If you were unable to attend worship on Sunday you missed a wonderful celebration of Mark’s credentialing, including a powerful sermon reflecting on Jesus’ parable of the banquet in Luke 14. We were honored to have numerous out of town guests (32 to be precise), many from Central District Conference, and there were various times of spontaneous applause and Amen-ing. The sermon can be read or heard on our website HERE, and a few pictures are posted on our church’s Facebook page HERE. You can also listen to the whole worship service HERE. The service and the open mic time during the meal that followed also included a number of memorable and hashtag-able phrases and inside jokes: #hellofriends #atvariance #stillmoreroom #brunch #cementtruck #licensetodrive.
Because the credentialing of persons who identify as LGBTQ remains at odds with official denominational teaching and statements, you may very likely find yourself in a conversation in which the topic of church polity arises. So, in the spirit of knowing what we’re talking about, below is a brief polity primer of words and phrases in the atmosphere these days, with a few added comments of how they relate to us:
Polity – The policies, understandings, and practices that guide church life.
Credentialing – Granting of rights and privileges to individual ministers. Area conferences (like Central District Conference) grant credentials, which are in turn recognized by the denomination. Credentialing is a broad term that includes both licensing and ordination.
Licensing – An initial credential intended to be a time of testing and growing in one’s ministry calling. A ministry license is temporary and valid only within one’s area conference. Mark was licensed on Sunday.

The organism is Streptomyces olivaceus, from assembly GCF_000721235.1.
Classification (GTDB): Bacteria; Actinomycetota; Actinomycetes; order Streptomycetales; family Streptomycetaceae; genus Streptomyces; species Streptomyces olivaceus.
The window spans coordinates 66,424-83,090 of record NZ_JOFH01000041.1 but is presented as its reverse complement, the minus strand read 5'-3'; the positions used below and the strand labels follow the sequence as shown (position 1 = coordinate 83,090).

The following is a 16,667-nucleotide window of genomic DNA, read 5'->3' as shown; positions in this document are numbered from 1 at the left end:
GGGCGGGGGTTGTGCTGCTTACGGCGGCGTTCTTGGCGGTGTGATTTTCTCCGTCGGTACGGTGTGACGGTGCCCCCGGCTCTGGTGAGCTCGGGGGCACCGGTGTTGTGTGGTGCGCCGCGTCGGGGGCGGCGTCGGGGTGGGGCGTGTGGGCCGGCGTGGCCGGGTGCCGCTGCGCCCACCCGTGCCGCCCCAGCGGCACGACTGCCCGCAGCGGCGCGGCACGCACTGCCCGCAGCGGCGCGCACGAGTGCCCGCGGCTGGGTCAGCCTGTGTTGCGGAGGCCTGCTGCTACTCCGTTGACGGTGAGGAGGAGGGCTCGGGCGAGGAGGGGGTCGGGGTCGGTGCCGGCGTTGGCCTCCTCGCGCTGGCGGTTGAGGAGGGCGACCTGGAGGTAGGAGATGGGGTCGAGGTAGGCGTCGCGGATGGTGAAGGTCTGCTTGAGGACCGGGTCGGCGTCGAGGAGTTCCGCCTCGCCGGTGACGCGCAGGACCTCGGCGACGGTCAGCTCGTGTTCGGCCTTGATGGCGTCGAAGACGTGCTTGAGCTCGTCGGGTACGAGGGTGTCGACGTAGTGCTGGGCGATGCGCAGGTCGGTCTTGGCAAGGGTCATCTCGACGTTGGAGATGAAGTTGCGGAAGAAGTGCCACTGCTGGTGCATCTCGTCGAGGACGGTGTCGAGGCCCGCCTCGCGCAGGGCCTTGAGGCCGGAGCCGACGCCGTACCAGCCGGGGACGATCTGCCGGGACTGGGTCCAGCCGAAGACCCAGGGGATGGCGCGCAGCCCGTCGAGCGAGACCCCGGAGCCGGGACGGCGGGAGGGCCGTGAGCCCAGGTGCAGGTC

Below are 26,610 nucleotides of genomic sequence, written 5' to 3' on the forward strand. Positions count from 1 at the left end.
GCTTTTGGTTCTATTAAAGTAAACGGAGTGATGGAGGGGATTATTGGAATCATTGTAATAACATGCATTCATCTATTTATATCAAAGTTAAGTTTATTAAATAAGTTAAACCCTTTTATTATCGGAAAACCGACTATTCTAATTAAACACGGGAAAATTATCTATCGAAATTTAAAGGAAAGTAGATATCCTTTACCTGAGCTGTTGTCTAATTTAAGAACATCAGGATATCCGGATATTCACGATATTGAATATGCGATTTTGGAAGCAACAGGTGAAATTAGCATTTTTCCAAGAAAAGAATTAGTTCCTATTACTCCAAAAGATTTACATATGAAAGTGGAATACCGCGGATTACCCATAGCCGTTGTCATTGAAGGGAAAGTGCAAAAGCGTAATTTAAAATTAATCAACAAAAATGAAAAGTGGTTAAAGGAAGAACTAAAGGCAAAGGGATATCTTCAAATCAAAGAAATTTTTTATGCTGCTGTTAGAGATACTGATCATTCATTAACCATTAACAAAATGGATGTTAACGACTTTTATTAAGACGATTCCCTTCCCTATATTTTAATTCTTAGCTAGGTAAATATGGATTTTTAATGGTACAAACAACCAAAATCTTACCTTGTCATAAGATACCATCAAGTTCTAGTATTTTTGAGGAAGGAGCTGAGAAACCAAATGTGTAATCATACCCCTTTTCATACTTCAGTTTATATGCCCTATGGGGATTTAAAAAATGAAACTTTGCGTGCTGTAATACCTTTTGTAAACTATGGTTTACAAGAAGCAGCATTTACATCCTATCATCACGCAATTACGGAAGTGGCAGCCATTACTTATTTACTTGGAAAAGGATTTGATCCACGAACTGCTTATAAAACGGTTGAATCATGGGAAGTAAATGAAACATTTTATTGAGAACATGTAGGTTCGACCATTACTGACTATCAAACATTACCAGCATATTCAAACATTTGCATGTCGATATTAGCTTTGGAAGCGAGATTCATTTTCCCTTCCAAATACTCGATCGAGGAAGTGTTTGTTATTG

Ordination – A credential for which one is eligible after at least two years of licensed ministry. Ordination is a life-long designation and is transferable between area conferences. There are as of yet no ordained persons in same sex relationships within Mennonite Church USA.
Membership Guidelines – A set of agreements used as a basis for forming Mennonite Church USA in 2001. The final part of the Guidelines includes the prohibition: “Pastors holding credentials in a conference of Mennonite Church USA may not perform a same-sex covenant ceremony. Such actions would be grounds for review of their credentials by their area conference’s ministerial credentialing body.” These Guidelines were also used as a reason for the denomination not recognizing the license granted to Pastor Theda Good of First Mennonite Church of Denver by Mountain States Mennonite Conference. A resolution reaffirming these Guidelines passed by a 60% vote at the 2015 Kansas City Convention.
At Variance – A phrase and unofficial status being used these days to refer to pastors, congregations, and conferences which cannot in good conscience abide by the Membership Guidelines. It does not imply being under sanctions or punishment for such decisions.
Forbearance – The keyword in a different resolution passed in Kansas City (71% affirmation) which calls on all parts of the church to respect differences of theology and practice regarding welcoming LGBTQ persons into membership, marriage, and ministry.
Queer – The Q in LGBTQ, originally used as a term of derision, and adopted by non-hetero folks as a term of pride which accurately captures a different but not deficient aspect of their humanity. We might ponder that “Anabaptist” and even “Christian” were also names originally used to mock, but were adopted by these groups as points of identity: “Re-baptizers” and “Little Christs.” “Queer” also helps name people and relationships that are hard to categorize. For example, What do you call a marriage between a transgender man and a woman?
Evana – A small but potentially growing network of Mennonite congregations who hold to traditional understandings regarding LGBTQ matters, most of whom believe Mennonite Church USA has already gone too far in tolerating change. In other words, this is an emerging conservative faction of a church split. The name is a combination of Evangelical and Anabaptist.
Cement Truck – A top ten all time CMC Children’s Time illustration. Check with Tim Stried.
Still More Room – Listen to Sunday’s sermon.
Put a Ring on It: What you do to something if you like it. Check with Mark Rupp.
Did I miss anything?